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Richmond times-dispatch. [volume] (Richmond, Va.) 1914-current, August 17, 1918, Image 4

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Hnrprr'* WrnkrnlnK fitvw T>rtrnit A Ir
tory?Indl:in>> ile*t % "rt'
Sox Win from "While Sox.
, my Ai?*oclato() 1'rfM.l
WASHINGTON. August IP?Fn,','rirlc
the ninth Innlnp with a load of fin
rims. Harper, pltchinp for Washington,
weakened, with the result that the
\r?* able to tic the score. and in ilu
sixteenth the visitors nmde 1wo runs
?while the locals could make hut one
and won the same. 8 to ..
Harper was knocked out of the
in the ninth innlnp after live runs had
been made, but Shaw, who relieved him.
Issued two passes, which forced over
the tving run. The winning runs in
the sixteenth inning were the result <;f
crrcrs by Foster, who missed Harper s
crounder. booted Hush's low hit and
threw wildly to the plate. The score:
AH H. O. A. E
Bush, ss * J J H J
Jones. 3b ? -
Cobb, cf ' '!
Veach. If 8 1 .? >
Griggs. lb. . ? > 1
G. Harper, rf * \ ' J! 1
Young. 2b '? r ; '
J 5 ? 8
Jones, p - 0 " - '
?Cunningham, p 3 1 0 _ _
Totals 1C ?IS 16 3
"Batted for Jones in ninth.
M nsliiliptoti.
AH. 11. O. A. E.
Shotton. If Jj - '? J' J' [
Koster. 3b 7 2 1 - 2 ?
Judge. lb 7 0 17 1 0 I
Milan, cf 7 3 5 0 0
Schulte. rf ?> 2 5 - "
Shanks.. 2b 7 1 4 6 0 :
1 .avail, ss 7 2 1 ?! 1
Ainsmith. c r> 2 !? M o
it. Harper, p 1 0 <>
Shaw, p 0 o 0 o o
Johnson, p 3 0 l l 0
Totals 10 14 4S 16 3
Score by innings: H.
Detroit ....0 MOO 00006000000 2?8
Washington.'. 0 <? 0 o 0 1 0 0 0 0 0 0 0 0 1?7
Summary: Uuns?Jones, Veach, G.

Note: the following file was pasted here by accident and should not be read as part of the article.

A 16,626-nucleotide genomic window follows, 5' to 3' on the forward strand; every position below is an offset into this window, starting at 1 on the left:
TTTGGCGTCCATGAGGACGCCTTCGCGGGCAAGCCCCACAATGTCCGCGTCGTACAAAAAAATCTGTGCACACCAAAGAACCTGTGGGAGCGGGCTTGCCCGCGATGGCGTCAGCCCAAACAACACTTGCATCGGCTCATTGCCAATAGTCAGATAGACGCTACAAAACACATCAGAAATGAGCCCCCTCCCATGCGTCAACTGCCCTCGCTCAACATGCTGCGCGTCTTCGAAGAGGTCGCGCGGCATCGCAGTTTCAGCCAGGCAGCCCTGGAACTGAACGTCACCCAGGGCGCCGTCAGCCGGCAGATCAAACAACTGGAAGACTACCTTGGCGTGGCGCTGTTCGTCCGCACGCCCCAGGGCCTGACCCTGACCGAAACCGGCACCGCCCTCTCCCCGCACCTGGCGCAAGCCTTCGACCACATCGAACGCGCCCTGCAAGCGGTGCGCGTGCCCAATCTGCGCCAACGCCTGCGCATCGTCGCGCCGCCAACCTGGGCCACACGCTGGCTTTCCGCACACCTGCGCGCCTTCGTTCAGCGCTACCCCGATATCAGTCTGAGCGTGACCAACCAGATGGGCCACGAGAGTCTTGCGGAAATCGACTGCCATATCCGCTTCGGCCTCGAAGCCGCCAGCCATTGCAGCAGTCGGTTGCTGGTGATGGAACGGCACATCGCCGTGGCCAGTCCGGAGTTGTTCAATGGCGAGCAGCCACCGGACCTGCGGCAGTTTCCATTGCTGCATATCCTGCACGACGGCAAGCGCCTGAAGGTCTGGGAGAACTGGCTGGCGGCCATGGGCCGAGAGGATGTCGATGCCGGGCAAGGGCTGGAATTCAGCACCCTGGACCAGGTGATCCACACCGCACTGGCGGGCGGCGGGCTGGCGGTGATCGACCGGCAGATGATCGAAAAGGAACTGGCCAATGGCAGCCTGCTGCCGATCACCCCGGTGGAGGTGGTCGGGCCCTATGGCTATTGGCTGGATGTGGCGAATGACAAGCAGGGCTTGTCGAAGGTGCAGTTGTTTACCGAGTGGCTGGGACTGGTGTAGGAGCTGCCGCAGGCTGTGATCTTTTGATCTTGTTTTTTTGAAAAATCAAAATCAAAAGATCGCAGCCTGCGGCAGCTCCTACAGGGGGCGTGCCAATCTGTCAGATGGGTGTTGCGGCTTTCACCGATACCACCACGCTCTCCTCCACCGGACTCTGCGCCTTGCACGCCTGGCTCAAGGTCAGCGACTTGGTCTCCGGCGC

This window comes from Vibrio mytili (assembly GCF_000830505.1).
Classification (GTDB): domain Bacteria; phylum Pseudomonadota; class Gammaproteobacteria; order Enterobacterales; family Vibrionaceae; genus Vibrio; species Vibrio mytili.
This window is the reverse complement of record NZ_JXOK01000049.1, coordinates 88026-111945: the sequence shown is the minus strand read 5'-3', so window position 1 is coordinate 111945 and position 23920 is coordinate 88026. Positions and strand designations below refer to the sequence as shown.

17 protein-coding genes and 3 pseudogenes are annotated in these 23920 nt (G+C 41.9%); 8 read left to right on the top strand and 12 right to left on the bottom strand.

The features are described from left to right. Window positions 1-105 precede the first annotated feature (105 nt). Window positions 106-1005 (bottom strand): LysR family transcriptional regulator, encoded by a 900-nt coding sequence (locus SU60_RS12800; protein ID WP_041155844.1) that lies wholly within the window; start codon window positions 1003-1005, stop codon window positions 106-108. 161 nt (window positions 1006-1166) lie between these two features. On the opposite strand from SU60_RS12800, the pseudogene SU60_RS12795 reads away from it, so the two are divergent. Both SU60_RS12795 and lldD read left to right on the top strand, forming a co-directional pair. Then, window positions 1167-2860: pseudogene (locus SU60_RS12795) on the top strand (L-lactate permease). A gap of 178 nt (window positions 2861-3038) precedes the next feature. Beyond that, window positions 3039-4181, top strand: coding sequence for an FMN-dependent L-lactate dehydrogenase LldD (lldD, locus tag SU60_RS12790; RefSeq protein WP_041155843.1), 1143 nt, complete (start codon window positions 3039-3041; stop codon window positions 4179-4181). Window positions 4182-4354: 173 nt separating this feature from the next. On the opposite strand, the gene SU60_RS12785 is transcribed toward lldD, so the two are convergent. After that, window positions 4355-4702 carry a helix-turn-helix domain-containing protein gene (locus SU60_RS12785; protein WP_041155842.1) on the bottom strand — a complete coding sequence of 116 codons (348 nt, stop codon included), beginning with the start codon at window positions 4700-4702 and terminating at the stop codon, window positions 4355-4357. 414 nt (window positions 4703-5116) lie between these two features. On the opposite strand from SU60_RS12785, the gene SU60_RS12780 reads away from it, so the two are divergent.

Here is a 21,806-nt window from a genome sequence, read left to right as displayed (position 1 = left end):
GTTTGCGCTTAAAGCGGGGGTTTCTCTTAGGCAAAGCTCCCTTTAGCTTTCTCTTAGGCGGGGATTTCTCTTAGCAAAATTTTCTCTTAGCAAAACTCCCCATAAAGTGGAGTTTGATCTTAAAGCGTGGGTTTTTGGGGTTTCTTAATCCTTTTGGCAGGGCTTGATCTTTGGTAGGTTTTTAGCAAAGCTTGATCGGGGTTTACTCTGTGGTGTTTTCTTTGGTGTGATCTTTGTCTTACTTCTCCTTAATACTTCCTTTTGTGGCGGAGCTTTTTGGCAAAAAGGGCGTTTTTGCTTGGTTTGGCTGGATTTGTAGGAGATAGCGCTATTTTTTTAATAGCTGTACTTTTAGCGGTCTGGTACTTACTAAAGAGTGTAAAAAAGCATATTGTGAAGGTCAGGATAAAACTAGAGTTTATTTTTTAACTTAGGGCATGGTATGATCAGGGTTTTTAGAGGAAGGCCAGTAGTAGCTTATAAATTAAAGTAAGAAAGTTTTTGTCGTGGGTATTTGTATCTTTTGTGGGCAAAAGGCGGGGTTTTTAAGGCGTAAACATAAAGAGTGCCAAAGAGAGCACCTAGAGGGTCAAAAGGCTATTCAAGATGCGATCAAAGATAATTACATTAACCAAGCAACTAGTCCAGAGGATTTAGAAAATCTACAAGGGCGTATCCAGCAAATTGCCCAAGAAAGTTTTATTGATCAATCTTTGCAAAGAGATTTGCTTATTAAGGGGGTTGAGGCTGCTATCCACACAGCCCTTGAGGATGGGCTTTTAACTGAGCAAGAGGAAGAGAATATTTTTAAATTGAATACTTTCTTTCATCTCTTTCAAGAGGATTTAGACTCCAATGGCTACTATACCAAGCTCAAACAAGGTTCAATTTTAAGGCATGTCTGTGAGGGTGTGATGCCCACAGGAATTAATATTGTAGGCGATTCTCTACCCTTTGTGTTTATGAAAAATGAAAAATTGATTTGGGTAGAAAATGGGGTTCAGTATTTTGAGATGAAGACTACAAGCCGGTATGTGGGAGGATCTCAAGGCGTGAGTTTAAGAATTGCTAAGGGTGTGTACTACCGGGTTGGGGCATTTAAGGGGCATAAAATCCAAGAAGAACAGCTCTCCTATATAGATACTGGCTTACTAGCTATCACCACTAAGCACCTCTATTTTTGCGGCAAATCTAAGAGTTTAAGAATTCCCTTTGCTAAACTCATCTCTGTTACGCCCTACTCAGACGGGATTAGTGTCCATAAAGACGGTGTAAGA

Harper (->, Crlgps. Voting (2), Cun
ningham, Shotton, Eoster. Milan,
Schultc. Shanks (2). Lav:in. Two-base
hits?Shotton. Sclnilte, Koster. Thive
base hits?Ainsmith, Veach. Stolen
bases?Milan, Cunningham, Schulte.
Sacrifice fly?Ainsmith Double plays
?Jones to Young to <3rigps. Left on
bases?Detroit, IS; Washington. N.
Eifst basi; on errors?Washington. -;
Detroit, 2. Bases on balls?oil Har
per. 5; off Jones, 1; oiT Shaw, 2: off ;
Johnson. 2. Hits?off Kallio, 6 in 1 lu
ring; oft Jones, t'. in 7 innings; olY Cun
ningham, 2 in 8 innings; oil Harper, Hi
in 8 2-3 innings; oil' Snaw, o in i-:< in
ning; off Johnson, 3 in 7 innings.
Struck out?bv Kallio. 1; by Jones, 2;
by Harper. 4; by Cunningham. 2; by
Johnson, 5. Wild pitch?Johnson.
;l'assed bull?Ainsmith. Winning pitch
er, Cunningham; losing pitcher, John
- BOSTOX, August 10.?Bush out
,*,f>ilched Cicotte to-day and Boston won
^Jhe odd and last game oS' the Chicago
. series. 2 to 0. Hooper's single, Sheans
^fntleld out und Strutik's triple scored
.one run in the tirst. Coll'oy's single